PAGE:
Scottish National Dictionary (1700–)
WEDDER, n. Also wadder (Mry. 1747 Lord Elchies' Letters (MacWilliam 1927) 271; Gall. 1824 MacTaggart Gallov. Encycl. 191), wadar, wader (Inv. 1745 Trans. Gael. Soc. Inv. XXVI. 179), wather (Sc. 1725 Ramsay Gentle Shep. ii. i.; Slk. 1818 Hogg B. of Bodsbeck xvi., Lnk. 1902 A. Wardrop Hamely Sk. 81); weather (Sc. 1744 J. Cockburn Letters (S.H.S.) 100; m.Lth. 1811 H. MacNeill Bygane Times 41), wither (Sc. c.1800 Wife wrapt in Wether's Skin in Child Ballads No. 277 B.viii.; Per. 1898 C. Spence Poems 38). Sc. forms and usages of Eng. wether, a castrated male sheep (Bnff. 1700 S.C. Misc. (1846) III. 185; Sc. 1748 Caled. Mercury (21 April); e.Lth. 1794 G. Buchan-Hepburn Agric. E. Lth. 103; Sc. 1829 Scott Rob Roy Intro.; e.Lth. 1845 Stat. Acc.2 II. 369; Slg., Rxb. 1972 Scotsman (18 Nov.) 14). See D, letter, 4. [′wɛdər; ne.Sc. ′wɪdɪr; Fif. ′wɪdɪr; em.Sc. (b), wm.Sc., s.Sc. ′wɑdər]
1. As in Eng. Sc. combs.: (1) custom wadar, wethers paid by a tenant as rent in lieu of cash; (2) old wedder, see quot.; (3) wether bell, a bell tied round the neck of the leader of the flock (Sc. 1911 S.D.D.). Cf. Eng. bell-wether; (4) wether-bleat, the snipe, Capella gallinago, prob. a mistaken or corrupted form of Heatherbleat, q.v.; (5) wether-gammond, a leg of mutton; (6) wether haggis, a haggis boiled in a wether's stomach; (7) wedder-hog, a young wether before its first shearing. See also Hog, n.1, 1. (13); (8) wedder lamb, a castrated male lamb (Bwk. 1814 Monthly Mag. I. 31; Cai. 1948 Abd. Press & Jnl. (27 Aug.)); (9) wedder-money, see quot.; (10) wedder-sheep, a full-grown wether sheep (see quot.); (11) wadder wool, wool from a wether.
(1) Sc. 1702 Seafield Corresp. (S.H.S.) 353:
It is nou about the tym of taking up my custam wadars, so I hop you will be carfull in taking them up that both the oull and wadars may be good. (2) Peb. 1802 C. Findlater Agric. Peb. 63:
The hogs bought in, are kept for two years; and, being then three years old, are sold off for farther feeding, under the name of old wedders. (4) Mry. 1828 J. Ruddiman Tales 122:
The peculiar cry of the snipe, which . . . emit a sort of noise resembling the bleat of a sheep, from whence they are named by the peasantry, the wether-bleat. (5) Edb. 1773 Fergusson Poems (S.T.S.) II. 213:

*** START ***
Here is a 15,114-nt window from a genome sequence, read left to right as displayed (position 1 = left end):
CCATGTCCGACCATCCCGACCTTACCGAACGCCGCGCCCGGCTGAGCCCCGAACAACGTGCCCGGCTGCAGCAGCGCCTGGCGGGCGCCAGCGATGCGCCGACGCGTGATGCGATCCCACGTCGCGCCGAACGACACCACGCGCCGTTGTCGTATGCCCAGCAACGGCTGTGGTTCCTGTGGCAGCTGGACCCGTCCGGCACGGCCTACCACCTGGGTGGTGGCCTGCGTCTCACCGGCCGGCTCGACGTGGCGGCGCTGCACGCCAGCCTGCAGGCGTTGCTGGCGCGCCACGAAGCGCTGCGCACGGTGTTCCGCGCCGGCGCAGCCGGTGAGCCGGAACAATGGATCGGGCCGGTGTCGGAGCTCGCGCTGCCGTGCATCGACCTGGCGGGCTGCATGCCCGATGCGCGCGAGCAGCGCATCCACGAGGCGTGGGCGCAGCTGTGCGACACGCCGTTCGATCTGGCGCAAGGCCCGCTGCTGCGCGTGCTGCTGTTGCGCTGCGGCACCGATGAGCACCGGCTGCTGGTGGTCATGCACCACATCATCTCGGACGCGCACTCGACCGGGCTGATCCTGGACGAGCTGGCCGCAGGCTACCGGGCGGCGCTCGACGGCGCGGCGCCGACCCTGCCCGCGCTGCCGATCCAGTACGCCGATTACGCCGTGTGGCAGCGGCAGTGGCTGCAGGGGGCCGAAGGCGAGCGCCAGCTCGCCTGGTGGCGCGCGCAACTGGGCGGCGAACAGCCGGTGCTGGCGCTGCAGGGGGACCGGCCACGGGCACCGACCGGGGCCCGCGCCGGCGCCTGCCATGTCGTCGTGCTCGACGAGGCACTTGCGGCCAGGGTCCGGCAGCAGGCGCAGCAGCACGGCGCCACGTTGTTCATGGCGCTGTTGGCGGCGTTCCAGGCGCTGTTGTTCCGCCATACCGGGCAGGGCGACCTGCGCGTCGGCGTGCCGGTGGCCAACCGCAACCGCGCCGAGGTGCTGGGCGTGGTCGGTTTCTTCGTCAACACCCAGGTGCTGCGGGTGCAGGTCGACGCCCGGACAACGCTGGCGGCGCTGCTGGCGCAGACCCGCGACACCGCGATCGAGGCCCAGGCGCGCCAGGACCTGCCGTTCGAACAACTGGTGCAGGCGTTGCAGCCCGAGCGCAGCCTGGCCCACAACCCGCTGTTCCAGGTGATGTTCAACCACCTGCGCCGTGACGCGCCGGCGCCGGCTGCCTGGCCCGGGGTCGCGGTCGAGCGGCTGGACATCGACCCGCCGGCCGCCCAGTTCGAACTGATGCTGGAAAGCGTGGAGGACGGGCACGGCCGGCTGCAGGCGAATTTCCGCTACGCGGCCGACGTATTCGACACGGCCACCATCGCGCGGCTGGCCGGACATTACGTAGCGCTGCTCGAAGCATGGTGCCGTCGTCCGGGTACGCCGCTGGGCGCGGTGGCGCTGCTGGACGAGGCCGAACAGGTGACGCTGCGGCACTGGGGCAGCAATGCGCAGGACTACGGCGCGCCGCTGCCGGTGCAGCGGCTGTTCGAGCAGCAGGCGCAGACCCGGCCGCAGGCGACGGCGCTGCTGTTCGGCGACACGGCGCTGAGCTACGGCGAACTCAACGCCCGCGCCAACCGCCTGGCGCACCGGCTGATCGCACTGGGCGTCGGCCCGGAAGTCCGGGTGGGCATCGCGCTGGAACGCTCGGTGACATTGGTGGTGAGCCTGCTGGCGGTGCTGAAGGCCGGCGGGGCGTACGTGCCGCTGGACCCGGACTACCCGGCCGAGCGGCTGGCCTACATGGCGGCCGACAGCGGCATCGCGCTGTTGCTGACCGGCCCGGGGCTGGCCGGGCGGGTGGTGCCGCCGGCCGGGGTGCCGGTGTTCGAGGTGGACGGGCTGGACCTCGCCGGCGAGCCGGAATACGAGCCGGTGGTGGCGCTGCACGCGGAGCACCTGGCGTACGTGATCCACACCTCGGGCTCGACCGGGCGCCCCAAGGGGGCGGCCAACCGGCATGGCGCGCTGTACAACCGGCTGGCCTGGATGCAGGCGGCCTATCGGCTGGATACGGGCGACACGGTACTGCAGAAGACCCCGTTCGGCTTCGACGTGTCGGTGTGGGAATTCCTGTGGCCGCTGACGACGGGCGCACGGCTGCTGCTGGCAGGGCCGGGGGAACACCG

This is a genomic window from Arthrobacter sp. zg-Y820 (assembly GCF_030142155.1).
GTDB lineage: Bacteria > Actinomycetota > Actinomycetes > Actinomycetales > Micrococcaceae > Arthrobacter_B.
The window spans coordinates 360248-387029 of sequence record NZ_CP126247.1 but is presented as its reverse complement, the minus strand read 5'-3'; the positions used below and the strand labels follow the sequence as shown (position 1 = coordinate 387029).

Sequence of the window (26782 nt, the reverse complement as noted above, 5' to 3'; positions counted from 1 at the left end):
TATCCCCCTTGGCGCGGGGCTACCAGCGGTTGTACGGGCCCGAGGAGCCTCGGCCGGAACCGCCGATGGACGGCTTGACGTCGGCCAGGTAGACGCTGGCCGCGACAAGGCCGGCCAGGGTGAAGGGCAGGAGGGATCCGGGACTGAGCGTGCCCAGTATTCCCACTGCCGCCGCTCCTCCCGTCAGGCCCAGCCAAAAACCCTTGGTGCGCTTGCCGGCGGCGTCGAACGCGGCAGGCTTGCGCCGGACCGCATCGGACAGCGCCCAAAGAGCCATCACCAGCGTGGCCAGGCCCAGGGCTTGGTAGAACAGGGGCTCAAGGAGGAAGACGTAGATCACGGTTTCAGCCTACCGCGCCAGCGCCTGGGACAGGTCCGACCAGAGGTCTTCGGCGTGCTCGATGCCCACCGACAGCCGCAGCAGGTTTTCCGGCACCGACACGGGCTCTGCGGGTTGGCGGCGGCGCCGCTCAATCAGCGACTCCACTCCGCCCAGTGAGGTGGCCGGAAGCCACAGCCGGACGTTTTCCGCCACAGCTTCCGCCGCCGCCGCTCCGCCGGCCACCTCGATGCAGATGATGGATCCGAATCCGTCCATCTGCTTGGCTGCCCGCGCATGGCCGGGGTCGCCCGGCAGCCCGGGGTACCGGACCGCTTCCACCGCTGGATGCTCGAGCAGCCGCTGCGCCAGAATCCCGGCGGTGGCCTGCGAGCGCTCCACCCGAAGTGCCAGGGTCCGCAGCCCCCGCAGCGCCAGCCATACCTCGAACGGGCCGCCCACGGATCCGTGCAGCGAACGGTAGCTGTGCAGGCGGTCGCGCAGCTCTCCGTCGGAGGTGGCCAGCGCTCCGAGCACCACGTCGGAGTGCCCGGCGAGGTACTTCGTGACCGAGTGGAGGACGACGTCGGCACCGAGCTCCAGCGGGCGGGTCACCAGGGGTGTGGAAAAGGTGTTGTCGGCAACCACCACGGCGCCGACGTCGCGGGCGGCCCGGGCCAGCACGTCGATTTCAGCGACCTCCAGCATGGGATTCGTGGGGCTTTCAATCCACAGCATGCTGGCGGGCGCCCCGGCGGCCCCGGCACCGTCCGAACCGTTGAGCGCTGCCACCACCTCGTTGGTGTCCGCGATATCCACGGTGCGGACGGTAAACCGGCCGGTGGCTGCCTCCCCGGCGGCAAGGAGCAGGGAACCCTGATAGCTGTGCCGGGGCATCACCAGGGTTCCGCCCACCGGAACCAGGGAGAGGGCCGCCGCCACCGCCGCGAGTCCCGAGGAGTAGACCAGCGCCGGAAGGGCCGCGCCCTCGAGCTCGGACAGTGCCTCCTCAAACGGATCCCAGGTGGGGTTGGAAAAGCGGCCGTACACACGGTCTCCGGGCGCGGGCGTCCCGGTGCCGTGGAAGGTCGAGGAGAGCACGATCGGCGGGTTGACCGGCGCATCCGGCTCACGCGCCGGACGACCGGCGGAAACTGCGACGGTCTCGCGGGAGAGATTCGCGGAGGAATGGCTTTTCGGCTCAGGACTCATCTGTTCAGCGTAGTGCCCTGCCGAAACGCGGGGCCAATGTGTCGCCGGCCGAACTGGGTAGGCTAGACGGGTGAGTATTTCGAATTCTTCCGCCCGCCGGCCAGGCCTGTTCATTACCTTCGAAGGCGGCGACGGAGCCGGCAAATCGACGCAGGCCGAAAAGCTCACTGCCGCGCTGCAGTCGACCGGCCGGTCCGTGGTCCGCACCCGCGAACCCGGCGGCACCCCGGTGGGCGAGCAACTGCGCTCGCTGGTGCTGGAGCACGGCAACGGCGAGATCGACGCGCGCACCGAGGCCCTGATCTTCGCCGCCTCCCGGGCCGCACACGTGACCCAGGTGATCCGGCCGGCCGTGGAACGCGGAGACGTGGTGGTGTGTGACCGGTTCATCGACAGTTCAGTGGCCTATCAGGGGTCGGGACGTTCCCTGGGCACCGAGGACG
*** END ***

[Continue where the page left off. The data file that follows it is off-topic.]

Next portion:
Wi' skelps like this fock sit but seenil down To wether-gammond or how-towdy brown. (6) Ayr. 1790 Burns On Capt. Grose ii.:
Is he slain by Hielan' bodies? And eaten like a wether haggis? (7) Peb. 1772 Indictment of A. Murdison 1:
To shade out his hogs, or young sheep, from his other sheep, in order to separate his wedder-hogs intended for sale, from his ewe-hogs intended to be kept. Sth. 1831 Brit. Husbandry (Burke 1840) III. i. 81:
When the month of June has brought its interminable day, the wedder hogs yield their first fleece. They are then called dimmants. (8) Sc. 1801 Farmer's Mag. (Aug.) 360:
Wedder lambs are selling from 10s. to 12s. Sth. 1831 Brit. Husbandry (Burke 1840) III. i. 79:
The first contains wedder lambs. Dmf. 1958 Dmf. & Gall. Standard (22 Nov.):
Blackfaced Wedder Lamb Found on Birkbush Hill. (9) Cai. 1772 J. E. Donaldson Cai. in 18th Cent. (1938) 107:
The tenants' rent consisted of the following payments and casualties, viz. —. . . “wedder money,” amounting to thirty shillings Scots for a wether or sheep which had at an earlier date been paid in kind. (10) Nai. 1765 Session Papers, Gordon v. Brodie (3 Jan.) 5:
A full grown wedder sheep, which it never is till it has attained at least the full age of three years complete. (11) Abd. 1751 Abd. Estate (S.C.) 71:
Three quarter weight of wadder wool.
You may wish to vary the format shown below depending on the citation style used.
"Wedder n.". Dictionary of the Scots Language. 2004. Scottish Language Dictionaries Ltd. Accessed 15 May 2021 <https://www.dsl.ac.uk/entry/snd/wedder>
Try an Advanced Search